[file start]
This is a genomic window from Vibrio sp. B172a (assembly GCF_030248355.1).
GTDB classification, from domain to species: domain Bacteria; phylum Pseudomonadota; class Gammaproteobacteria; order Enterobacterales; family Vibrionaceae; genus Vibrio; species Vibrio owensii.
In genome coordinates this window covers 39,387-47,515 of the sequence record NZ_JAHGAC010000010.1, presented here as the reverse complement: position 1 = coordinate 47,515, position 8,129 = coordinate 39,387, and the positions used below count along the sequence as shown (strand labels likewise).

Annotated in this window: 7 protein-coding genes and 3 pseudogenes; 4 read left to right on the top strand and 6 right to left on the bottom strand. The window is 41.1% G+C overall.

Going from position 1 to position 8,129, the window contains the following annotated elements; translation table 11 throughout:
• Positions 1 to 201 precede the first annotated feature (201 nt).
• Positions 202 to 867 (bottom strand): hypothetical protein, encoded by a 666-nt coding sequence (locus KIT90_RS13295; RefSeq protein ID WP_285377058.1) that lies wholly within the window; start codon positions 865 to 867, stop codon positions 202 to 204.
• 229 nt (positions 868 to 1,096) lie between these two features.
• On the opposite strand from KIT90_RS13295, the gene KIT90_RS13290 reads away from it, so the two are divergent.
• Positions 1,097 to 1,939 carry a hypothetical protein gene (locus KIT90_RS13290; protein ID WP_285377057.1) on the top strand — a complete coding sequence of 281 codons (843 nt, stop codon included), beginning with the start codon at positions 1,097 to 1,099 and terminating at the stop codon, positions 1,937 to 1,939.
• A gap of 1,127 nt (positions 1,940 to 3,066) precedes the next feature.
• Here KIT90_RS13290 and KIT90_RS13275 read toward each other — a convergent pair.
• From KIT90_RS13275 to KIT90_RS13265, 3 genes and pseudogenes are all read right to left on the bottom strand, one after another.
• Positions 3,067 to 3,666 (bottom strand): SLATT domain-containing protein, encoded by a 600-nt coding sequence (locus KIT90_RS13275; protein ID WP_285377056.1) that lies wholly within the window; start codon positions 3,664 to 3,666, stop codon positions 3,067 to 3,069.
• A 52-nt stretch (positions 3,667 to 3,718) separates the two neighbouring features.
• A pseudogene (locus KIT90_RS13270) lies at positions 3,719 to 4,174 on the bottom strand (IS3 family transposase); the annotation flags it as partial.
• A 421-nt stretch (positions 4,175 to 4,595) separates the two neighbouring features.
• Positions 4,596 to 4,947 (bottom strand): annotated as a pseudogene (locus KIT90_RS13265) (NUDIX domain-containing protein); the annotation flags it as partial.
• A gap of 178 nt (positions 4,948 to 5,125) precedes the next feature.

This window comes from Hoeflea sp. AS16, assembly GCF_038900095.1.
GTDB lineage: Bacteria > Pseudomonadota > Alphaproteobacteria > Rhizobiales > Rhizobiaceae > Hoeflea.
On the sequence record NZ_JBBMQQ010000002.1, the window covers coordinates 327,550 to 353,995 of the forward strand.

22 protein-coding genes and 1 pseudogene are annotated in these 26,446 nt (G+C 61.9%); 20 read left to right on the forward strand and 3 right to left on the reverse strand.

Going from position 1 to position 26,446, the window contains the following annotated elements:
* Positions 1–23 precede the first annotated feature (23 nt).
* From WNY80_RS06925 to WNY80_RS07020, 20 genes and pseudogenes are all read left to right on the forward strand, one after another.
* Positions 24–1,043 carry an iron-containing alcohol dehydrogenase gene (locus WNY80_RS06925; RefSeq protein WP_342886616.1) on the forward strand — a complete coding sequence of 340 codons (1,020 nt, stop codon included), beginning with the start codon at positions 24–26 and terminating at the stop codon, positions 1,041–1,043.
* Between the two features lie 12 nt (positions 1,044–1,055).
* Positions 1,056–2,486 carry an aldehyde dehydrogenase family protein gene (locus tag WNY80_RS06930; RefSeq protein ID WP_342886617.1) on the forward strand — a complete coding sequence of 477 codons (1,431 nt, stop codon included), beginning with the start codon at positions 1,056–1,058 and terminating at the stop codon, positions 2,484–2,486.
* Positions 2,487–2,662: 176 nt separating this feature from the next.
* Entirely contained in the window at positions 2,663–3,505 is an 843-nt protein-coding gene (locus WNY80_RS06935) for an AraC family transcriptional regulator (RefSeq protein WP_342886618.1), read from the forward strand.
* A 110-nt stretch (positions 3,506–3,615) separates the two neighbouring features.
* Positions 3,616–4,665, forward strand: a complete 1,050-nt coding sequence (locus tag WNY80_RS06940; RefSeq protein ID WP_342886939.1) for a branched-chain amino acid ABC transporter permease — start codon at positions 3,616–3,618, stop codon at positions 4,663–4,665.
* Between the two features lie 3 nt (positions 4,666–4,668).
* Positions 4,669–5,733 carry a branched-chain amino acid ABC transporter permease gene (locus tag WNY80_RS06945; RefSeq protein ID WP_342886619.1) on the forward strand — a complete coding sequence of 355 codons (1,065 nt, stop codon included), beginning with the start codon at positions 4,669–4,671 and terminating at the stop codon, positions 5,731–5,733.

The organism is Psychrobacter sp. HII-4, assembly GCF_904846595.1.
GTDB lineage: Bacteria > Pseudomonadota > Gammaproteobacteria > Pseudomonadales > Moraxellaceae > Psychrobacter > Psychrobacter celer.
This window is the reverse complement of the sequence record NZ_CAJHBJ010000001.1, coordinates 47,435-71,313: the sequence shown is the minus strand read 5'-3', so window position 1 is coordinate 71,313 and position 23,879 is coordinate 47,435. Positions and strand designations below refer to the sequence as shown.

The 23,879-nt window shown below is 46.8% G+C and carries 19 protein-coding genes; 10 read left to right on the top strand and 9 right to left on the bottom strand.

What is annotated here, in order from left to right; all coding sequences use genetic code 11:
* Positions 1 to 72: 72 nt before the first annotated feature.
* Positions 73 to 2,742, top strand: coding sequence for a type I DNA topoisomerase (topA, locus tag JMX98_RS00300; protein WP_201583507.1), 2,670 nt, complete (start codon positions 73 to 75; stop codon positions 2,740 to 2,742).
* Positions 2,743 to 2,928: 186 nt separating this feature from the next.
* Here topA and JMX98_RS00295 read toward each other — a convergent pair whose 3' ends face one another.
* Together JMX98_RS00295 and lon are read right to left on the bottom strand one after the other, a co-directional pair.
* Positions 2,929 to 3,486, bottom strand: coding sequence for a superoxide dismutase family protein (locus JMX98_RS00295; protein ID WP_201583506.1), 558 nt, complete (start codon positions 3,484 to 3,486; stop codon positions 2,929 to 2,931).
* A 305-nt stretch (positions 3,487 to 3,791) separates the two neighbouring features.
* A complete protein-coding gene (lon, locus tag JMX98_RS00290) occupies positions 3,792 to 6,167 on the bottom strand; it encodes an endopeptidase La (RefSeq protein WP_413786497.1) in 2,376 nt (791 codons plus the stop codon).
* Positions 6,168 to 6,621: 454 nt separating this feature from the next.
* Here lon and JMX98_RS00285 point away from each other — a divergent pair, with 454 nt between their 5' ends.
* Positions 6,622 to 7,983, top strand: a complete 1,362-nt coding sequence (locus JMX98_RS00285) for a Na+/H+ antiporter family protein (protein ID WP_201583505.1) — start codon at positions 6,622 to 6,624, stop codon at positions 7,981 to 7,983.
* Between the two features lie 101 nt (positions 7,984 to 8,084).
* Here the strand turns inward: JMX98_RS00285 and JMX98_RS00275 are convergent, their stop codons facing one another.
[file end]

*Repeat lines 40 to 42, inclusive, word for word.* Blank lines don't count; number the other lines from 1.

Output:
What is annotated here, in order from left to right; all coding sequences use genetic code 11:
* Positions 1 to 72: 72 nt before the first annotated feature.
* Positions 73 to 2,742, top strand: coding sequence for a type I DNA topoisomerase (topA, locus tag JMX98_RS00300; protein WP_201583507.1), 2,670 nt, complete (start codon positions 73 to 75; stop codon positions 2,740 to 2,742).